Bringing Light to Rural Communities
Diego Quan Reyes
Diego Quan Reyes, along with his colleagues from TU Delft (Avishek Goel) and Rotterdam School of Management (Sanne Wassink), won the Dutch CleanTech challenge and were runners up at the International CleanTech Challenge held in London. They proposed a novel product – GETI, a smart kettle which uses waste heat from cookstoves (flat metallic plate over wood-fire) to generate electricity that can be used to light up rooms, charge phones and most importantly, has zero emissions. This year they launched their start-up, Quantum Energy and Engineering, with a mission to alleviate the needs of rural communities around the world by developing sustainable and culturally acceptable clean energy solutions.
By Padmini Manivannan, MSc Electrical Engineering and photos by Marieke Odekerken
Diego arrives for the interview with an almost carefree air to him, comfortably slipping into the couch with a friendly smile. Over the course of the conversation I realise, beneath the easy-going spirit, there lies a strong sense of responsibility and a sincere passion to change the norm. The Guatemalan Masters student talks about his vision for clean, accessible energy.
“Through the field of energy, you can improve the quality of life”
“I come from Guatemala where 50% of children are malnourished and we have one of the highest rates of inequality. I don’t come from a wealthy family but I was able to have a decent life because of my mom. She provided me with all the things I needed and always supported me. As a teenager, I spent a lot of time thinking about how to improve the quality of life for the people that live in harsh conditions. I am particularly interested in finding solutions to the basic needs of life and energy is one of those needs. If you see throughout history, one of the reasons humanity has been able to progress is due to access to reliable energy. Through the field of energy, you can improve the quality of life,” he says with conviction.
Diego is very conscious about the solutions he wants to offer. “I wanted it to be zero emissions, locally accessible and also culturally acceptable, ” he says. Nearly 1 billion people do not have access to electricity and are forced to use primitive light sources. An estimated 5.5 million people die annually due to respiratory diseases and noxious fumes released by candles and kerosene lamps. Moreover, according to the WHO nearly 2.1 billion lack access to safe and clean drinking water. GETI tackles several core problems at once.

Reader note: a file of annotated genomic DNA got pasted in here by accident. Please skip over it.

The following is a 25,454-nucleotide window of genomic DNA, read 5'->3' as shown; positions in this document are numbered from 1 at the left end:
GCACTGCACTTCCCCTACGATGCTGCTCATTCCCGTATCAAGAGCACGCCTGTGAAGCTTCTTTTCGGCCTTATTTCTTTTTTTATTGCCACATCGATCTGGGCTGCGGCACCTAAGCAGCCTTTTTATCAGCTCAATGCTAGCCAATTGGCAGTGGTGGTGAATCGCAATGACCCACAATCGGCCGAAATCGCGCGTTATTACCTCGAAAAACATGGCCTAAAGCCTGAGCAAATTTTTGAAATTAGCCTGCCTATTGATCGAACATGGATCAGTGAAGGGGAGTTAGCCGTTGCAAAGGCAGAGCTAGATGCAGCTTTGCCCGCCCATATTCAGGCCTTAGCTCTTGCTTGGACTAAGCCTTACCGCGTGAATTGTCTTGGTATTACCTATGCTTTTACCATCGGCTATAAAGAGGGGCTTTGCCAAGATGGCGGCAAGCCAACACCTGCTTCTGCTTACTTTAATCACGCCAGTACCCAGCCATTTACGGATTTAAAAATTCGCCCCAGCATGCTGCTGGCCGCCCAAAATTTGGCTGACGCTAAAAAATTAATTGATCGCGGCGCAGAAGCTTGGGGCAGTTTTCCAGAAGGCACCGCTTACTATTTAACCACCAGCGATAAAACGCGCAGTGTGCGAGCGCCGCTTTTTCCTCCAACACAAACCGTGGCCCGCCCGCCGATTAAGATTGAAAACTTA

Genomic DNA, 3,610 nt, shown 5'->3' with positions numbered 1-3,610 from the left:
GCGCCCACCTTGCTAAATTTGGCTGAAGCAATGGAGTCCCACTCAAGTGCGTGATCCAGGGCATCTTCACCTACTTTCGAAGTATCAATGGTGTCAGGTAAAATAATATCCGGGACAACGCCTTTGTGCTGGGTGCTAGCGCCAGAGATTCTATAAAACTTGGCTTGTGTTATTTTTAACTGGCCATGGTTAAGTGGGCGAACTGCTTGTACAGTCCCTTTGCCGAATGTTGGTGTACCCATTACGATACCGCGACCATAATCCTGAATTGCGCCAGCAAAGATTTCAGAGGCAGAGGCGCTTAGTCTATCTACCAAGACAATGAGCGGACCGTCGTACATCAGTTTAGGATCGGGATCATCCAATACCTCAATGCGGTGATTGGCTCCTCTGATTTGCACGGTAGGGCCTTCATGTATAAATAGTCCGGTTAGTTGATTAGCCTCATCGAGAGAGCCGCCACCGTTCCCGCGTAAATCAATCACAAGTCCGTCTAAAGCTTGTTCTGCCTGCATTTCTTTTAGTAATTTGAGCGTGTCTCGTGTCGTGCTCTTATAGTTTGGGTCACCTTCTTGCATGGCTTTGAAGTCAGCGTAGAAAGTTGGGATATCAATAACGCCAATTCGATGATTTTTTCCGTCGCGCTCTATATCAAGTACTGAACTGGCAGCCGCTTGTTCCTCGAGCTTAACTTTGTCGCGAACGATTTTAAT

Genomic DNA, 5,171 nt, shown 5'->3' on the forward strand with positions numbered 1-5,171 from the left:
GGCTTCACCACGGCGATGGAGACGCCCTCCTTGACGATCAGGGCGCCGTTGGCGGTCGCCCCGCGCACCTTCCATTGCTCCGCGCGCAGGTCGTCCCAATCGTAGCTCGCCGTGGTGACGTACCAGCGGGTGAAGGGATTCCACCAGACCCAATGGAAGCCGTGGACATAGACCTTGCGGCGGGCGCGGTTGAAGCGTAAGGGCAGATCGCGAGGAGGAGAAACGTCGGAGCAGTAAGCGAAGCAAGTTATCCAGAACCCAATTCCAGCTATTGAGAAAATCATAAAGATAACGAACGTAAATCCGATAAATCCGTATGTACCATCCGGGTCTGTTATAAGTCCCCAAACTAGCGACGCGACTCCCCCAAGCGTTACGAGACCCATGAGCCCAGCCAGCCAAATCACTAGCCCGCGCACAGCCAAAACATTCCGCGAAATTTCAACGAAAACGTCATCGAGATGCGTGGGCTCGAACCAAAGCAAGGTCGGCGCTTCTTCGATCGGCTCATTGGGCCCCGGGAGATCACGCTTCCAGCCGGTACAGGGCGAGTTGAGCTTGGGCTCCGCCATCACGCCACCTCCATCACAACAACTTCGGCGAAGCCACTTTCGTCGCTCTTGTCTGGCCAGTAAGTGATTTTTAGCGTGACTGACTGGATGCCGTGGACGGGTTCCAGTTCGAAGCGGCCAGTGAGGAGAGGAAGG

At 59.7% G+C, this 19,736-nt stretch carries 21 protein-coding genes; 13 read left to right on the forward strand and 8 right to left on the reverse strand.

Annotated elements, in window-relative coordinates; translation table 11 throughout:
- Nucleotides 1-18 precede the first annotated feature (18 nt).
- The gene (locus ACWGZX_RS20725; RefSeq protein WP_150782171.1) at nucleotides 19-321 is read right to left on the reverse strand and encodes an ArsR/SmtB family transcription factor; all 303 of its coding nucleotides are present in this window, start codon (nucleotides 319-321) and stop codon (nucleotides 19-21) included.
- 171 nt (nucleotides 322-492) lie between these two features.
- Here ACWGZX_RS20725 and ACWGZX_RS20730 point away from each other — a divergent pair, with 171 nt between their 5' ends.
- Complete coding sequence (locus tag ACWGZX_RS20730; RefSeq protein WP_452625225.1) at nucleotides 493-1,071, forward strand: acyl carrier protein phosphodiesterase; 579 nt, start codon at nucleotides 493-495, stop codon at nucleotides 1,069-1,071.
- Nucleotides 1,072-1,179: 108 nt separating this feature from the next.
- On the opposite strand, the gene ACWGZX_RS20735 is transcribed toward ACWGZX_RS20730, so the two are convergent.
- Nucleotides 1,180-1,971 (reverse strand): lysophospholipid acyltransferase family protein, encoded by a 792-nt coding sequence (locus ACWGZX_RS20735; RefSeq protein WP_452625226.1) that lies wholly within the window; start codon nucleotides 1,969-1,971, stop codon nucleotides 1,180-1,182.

The kettle they designed uses the thermal gradient between the cookstove and the boiling water to generate electricity. At present, the prototype can produce enough energy to light up a room for less money than the commonly used candles and kerosene lamps. The kettle, of course, also provides clean drinking water. “Honestly, the idea for GETI came to me in like one night, when I was studying the problem of wood burning while cooking. I knew it was possible but also realised it is going to take a lot of work and I needed to learn more. That Is why I decided to do a Masters here.” Diego came to Delft on a scholarship offered by, ‘Fundación Juan Bautista Gutierrez’, a Guatemalan foundation.
Meeting likeminded people
I comment that meeting the right people that believe in the goal must be very important. Diego had a very straightforward policy to this. “When you have common values, similar ethics and perspective of the world, you have a lot of things to talk about. I met Avishek in a course we took together in our faculty. I had spent more than a year researching biomass technology used in rural in Guatemala regarding their energy needs – first as part of my bachelor thesis and then for a consultancy.” Avishek had also worked with rural communities in India and had researched biomass technologies. “I think I work well in teams - we were six people in total. I think the key to any kind of relationship is to be very clear about your intentions and have shared values. When the team was forming, I was very clear about what I wanted to achieve and what I believed in and people who are attracted by that idea are willing to do meaningful work.”